Our 21st Century brains are visually geared to stare at television screens and lap-tops, devices that provide endless entertainment and ask nothing in return. Even our language has been transformed by modernization: hijacked by convenience, turned into a division of coded gibberish. Cell phones, text-messaging and e-mailing have turned our once preferred methods of communication into impersonal, quick-fixes. We abbreviate everything. Instead of taking the extra ten seconds to type “Talk to you later” we choose to send “TTYL” instead- and then move on to the next thing on our never ending to-do list. Addicted to making fact decisions that pay off instantly, our personal connection to something larger, an eternal sense of collectiveness personified by land, has become obsolete.

The foundation of our economy has lost its value as well. Today, money is no longer a reward of substance that we can quantify through touch – the sweat of hard work producing a crisp, worn dollar bill in your hand: the fruit of your labor. Instead, it is a digital code on a computer screen in a bank account that we instantly accept ownership of yet have no physical connection to. The same assumption-based attitude allows us to readily accept whatever is on our dinner plate or in our gas tank as the norm. We are oblivious to the source of our possessions and the chain of costly events that led them to our grasp.

This is the core of the real great extinction upon us: the extinction of awareness.



More than a century and a half ago, Henry David Thoreau wrote: “in wildness is the preservation of the world.” A temporary nomad in a place vibrantly alive, I realize the power of his words while staring at Mike’s silhouette on the Namibian horizon. Suddenly it all makes sense.

The wilderness keeps us grounded. It keeps up sane in an insane world by letting us know exactly where we stand in the food chain. It is the great equalizer. It is a place of heightened awareness that infuses us with adrenaline. Our eternal vulnerability in the wilderness preserves our humanity.

In Namibia, the preservation of rhino serves as a model to the rest of the world on how to effectively protect wildlife while also satisfying the intrinsic economic desires of the people. Unlike many other African countries, the Namibian government – not private landowners – own the rhinos. Charismatic megafauana like Mike are protected 24/7 by Save the Rhino Trust and can only be hunted (rarely) with a special permit issued directly from the Ministry of Environment and Tourism.

The people are slowly realizing that graceful giants like Mike are key attractions for ecotourism, which in turn produces much-needed revenue for Namibia as well as benefit and preserve the sustainability of its biodiversity. Communal conservancies are beginning to understand that being complicit in the illegal sale of rhino horn, demanded by the Far East, is no longer a sustainable process. By protecting the rhinos, they can generate far more revenue from the ecotourism that it provides.

But even ecotourism has its drawbacks. Highly sensitive to screaming airplanes and independent 4×4 guided excursions brought about by increased ecotourism, rhinos like Mike are having their home ranges invaded, which threatens the long-term viability of the species. These incidents, which are known as Human Induced Disturbances (HIDs), cause the rhinos to be displaced and also develop high levels of stress that can cause fatal gastrointestinal and cardiovascular diseases.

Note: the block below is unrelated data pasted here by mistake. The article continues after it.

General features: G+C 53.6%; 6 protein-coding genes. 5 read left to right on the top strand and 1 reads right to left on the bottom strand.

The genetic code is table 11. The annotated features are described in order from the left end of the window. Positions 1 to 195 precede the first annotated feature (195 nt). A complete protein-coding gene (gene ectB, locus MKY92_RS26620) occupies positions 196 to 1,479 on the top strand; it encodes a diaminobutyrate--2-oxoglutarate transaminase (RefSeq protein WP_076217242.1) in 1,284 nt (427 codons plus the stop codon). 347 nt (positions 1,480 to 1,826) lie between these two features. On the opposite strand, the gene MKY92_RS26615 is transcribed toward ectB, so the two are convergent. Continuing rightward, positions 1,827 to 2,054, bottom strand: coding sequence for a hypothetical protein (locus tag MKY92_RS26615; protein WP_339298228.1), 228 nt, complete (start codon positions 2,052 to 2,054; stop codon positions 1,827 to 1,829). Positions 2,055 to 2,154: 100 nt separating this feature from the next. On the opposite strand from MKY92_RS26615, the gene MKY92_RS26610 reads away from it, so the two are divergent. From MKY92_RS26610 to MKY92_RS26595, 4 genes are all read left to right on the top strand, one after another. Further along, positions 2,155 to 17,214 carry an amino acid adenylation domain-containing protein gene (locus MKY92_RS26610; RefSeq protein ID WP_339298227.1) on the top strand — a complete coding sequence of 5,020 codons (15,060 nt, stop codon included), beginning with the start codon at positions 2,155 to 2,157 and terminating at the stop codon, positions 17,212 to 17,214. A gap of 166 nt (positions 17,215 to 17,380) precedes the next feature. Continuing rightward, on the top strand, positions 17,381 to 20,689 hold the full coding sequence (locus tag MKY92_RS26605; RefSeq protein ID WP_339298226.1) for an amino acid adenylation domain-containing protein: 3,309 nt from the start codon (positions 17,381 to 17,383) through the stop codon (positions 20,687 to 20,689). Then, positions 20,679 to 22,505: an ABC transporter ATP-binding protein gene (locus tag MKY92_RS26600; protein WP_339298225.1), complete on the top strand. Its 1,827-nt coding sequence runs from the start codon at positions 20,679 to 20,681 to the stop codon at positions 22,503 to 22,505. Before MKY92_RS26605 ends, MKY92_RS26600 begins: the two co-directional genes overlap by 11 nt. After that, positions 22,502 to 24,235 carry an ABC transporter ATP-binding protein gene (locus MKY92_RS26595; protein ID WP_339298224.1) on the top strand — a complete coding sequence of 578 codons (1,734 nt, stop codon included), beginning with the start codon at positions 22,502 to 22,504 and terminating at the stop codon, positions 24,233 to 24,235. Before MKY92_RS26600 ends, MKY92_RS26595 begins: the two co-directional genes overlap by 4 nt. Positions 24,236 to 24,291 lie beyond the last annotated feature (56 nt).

In Namibia, this issue is especially significant due to the harsh reality that displaced desert rhinos have no alternative habitat to flee to. Combined with the skewed 3:1 male-to-female ratio and sad fact that females and calves are most susceptible to displacement, HIDs are a growing concern that Save the Rhino Trust must work to combat each day.





Maybe by the year 2100 half of all the plants and animals will be reduced to museum exhibits alongside the woolly mammoth, saber tooth tiger and the dodo. By then, if our current trajectory holds true, we will have bled the Earth dry of all its resources.  Global Warming will have melted the ice caps, putting all our coastal cities like Boston and Miami and New York City completely underwater.

Or maybe – faced with our destruction – we will finally be forced to live within our means, conscious of all the living creatures around us and respectful to the land we inhabit. Only then will we truly develop a land ethic worthy of Leopold’s vision.

To me, that vision is personified in Namibia, where clocks are meaningless, bucket showers are a luxury, run-ins with rhinos like Mike are religious experiences and campfires are more entertaining than flat-screen TVs.

Regardless of which path we choose, life will go on after humans have run their course, just as it has for the last billion years or so. But if we do bring about our demise, let’s hope millions of years from now a new dominant species will stumble upon the apocalyptic ruins of today’s 21st-century, first world culture and be provided a blueprint for how not to rule the world.

Or maybe the futuristic explorers will get lucky and excavate the pristinely preserved fossils of Namibia – uncovering the blueprint for how to conserve it.